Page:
A LEADING scientist, writer and broadcaster will tell a conference in Glasgow that start-ups in industrial biotechnology (IB) have to get out and tell people what they are doing.

Writer and broadcaster Vivienne Parry will tell the annual conference of the Industrial Biotechnology Innovation Centre (IBioIC) that scientists can “sometimes struggle” to present the significance of the work they undertake to help save the planet.

She is one of the keynote speakers at next month’s conference, which will see more than 450 delegates and a host of companies exhibiting their smart solutions to a global audience.

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Parry, a scientist by training, is head of engagement at Genomics England and a member of the UK Research and Innovation Board. She previously had a role on the BBC’s Tomorrow’s World programme.

The National: Writer and broadcaster Vivienne Parry.Writer and broadcaster Vivienne Parry.

She said: “Industrial biotechnology start-ups need to get out and tell people what they are doing, quickly demonstrating the solution to a problem.

“Scientists can sometimes struggle to communicate to policy makers and the public the significance of what they are doing to save the planet.

“Keep it simple and show the real value in your product and the positive impact it can make to everyday life and the environment. When I listen to someone presenting their concepts, I want them to excite me about the potential of their product in a way that is not hyped, but is really clear.”

Biotechnology is the science of using plant-based and waste resources to produce or process materials, chemicals and energy, and offers green and sustainable alternatives to fossil fuels in everything from energy to medicines and food packaging.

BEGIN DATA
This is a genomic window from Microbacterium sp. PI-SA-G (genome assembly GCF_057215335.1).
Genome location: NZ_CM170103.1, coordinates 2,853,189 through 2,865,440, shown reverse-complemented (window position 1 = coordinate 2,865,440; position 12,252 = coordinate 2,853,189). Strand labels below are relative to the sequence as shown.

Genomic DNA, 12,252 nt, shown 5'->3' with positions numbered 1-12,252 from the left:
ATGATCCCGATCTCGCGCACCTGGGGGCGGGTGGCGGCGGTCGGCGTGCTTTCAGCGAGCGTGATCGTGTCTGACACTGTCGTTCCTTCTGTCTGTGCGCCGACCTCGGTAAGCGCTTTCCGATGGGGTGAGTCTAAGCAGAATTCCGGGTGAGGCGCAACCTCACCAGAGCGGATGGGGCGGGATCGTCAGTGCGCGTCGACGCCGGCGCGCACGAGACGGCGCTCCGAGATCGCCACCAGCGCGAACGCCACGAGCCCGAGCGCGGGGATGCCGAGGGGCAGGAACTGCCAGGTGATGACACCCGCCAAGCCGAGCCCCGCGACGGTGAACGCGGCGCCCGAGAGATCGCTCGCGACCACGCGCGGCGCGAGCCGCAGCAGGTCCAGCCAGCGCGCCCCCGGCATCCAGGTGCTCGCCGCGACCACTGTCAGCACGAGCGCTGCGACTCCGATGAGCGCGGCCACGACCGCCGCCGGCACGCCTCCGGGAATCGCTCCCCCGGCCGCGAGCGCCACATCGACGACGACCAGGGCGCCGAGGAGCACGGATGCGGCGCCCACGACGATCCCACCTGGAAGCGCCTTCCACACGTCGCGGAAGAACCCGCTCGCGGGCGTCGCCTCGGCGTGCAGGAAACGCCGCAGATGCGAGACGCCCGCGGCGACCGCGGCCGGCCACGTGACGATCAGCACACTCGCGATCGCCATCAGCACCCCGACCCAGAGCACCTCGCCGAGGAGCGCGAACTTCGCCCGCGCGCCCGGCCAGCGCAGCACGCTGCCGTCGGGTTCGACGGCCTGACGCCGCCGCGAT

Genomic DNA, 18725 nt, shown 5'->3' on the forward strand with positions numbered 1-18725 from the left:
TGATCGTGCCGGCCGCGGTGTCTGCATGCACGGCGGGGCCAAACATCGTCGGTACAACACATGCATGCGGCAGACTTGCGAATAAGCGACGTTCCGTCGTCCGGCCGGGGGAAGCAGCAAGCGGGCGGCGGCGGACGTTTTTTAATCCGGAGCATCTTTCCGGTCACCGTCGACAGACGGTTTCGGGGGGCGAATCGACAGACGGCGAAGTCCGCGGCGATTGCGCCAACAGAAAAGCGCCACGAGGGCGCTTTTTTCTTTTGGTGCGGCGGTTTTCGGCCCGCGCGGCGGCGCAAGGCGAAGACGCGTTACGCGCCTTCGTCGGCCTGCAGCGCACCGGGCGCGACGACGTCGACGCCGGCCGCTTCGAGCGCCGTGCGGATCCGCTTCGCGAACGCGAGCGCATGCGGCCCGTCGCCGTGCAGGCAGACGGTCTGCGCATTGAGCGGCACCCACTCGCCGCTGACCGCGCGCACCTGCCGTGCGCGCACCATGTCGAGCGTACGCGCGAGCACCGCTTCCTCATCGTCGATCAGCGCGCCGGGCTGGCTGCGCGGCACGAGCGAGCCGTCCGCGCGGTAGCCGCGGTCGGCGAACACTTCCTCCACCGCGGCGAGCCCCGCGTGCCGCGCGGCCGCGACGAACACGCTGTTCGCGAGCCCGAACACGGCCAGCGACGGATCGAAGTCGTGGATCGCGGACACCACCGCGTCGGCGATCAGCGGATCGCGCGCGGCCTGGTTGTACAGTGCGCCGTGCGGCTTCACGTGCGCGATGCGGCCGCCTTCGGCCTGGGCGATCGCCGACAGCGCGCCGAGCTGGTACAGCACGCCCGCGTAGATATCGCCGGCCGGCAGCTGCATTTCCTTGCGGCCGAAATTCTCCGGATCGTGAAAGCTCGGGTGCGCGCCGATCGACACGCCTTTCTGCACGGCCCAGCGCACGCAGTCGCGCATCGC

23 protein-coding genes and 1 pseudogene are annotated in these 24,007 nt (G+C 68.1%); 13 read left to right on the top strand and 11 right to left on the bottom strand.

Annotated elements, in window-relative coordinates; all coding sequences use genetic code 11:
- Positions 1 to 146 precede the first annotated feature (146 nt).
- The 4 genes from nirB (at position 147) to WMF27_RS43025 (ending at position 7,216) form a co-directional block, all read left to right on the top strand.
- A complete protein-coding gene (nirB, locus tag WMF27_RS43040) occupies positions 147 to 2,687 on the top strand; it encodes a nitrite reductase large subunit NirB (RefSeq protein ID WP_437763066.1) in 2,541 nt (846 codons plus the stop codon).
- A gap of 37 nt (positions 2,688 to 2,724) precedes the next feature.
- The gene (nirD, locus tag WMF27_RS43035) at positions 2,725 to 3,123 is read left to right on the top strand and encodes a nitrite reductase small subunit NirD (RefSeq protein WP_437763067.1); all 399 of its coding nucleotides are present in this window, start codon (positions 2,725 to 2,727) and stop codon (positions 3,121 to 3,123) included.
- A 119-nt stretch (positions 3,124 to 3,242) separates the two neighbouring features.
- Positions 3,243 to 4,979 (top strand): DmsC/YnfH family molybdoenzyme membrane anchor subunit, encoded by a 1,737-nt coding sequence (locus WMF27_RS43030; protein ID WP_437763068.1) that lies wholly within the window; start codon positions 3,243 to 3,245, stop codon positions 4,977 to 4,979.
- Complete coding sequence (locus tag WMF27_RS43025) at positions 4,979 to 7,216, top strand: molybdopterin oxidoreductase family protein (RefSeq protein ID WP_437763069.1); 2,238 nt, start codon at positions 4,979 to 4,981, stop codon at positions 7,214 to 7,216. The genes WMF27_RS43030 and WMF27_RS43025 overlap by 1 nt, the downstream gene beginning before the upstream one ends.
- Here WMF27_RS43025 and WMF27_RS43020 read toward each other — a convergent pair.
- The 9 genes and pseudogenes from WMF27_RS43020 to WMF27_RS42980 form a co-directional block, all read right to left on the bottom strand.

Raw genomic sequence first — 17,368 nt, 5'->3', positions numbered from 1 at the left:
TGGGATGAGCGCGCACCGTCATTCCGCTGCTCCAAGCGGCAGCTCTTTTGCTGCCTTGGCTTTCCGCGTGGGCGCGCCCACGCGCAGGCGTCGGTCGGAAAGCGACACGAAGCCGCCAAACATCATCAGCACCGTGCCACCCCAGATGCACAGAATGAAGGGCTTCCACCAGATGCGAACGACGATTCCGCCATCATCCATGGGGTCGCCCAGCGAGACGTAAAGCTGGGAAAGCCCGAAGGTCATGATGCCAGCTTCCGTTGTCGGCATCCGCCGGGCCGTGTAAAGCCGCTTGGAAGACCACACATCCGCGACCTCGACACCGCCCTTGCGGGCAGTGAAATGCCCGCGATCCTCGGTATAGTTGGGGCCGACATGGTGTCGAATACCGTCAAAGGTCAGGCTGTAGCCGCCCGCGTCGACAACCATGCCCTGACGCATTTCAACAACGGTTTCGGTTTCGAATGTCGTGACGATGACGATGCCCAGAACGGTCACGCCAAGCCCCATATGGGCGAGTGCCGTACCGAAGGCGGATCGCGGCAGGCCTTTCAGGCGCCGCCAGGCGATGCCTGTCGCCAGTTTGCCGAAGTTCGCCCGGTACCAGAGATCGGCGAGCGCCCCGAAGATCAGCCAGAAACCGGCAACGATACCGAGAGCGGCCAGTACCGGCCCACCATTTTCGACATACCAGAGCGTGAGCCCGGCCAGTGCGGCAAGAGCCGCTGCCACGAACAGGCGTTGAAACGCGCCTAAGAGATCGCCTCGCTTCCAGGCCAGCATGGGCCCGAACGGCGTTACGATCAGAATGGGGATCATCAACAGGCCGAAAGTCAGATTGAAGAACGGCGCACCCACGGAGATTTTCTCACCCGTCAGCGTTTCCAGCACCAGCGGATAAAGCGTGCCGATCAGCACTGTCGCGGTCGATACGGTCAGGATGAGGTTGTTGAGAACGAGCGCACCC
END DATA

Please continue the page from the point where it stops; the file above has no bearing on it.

To date, IBioIC has overseen the doubling of IB in Scotland to more than £350 million and supported more than 130 companies, 50 research projects and 18 Scottish universities and research institutes.

The IBioIC conference will see global experts share their knowledge, challenges, opportunities and best practice, and will again highlight Scotland’s capabilities in driving the bio-based economy.

“The recent BioCity UK Life Science Start-Up Report revealed Scotland is the leading UK centre for environmental and agricultural biotech start-ups, with positively disproportionate growth to the rest of the UK which is great,” said Mark Bustard, commercial director at IBioIC.

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“But to truly succeed, a change in mindset from great science to

successful manufacturing is needed if they are to capitalise on their innovations. The move to manufacturing generally happens with significant capital investment which they secure from being able to demonstrate robust processes clearly to prospective backers.

“Scotland has a national plan for IB and, as a nation, it is rich in natural resources. We just need to capitalise on it in a similar way the Nordic countries have.”

Bustard went on to list some of Scotland’s success stories in biotech.

“There is a growing appreciation and support for the role bio-based industries have in tackling the climate change emergency and creating a circular economy to meet the Government’s net zero carbon targets by 2045.”

“Companies like ScotBio, CelluComp and Celtic Renewables are all fantastic examples of award-winning organisations who are doing just that by driving science to generate and make products. They are creating workforces of innovators who are interested in manufacturing.

“Scotland has an eco-system that supports and develops IB talent and IBioIC’s scale-up facilities provide a platform for academics and entrepreneurs to accelerate growth and demonstrate proof of concept.”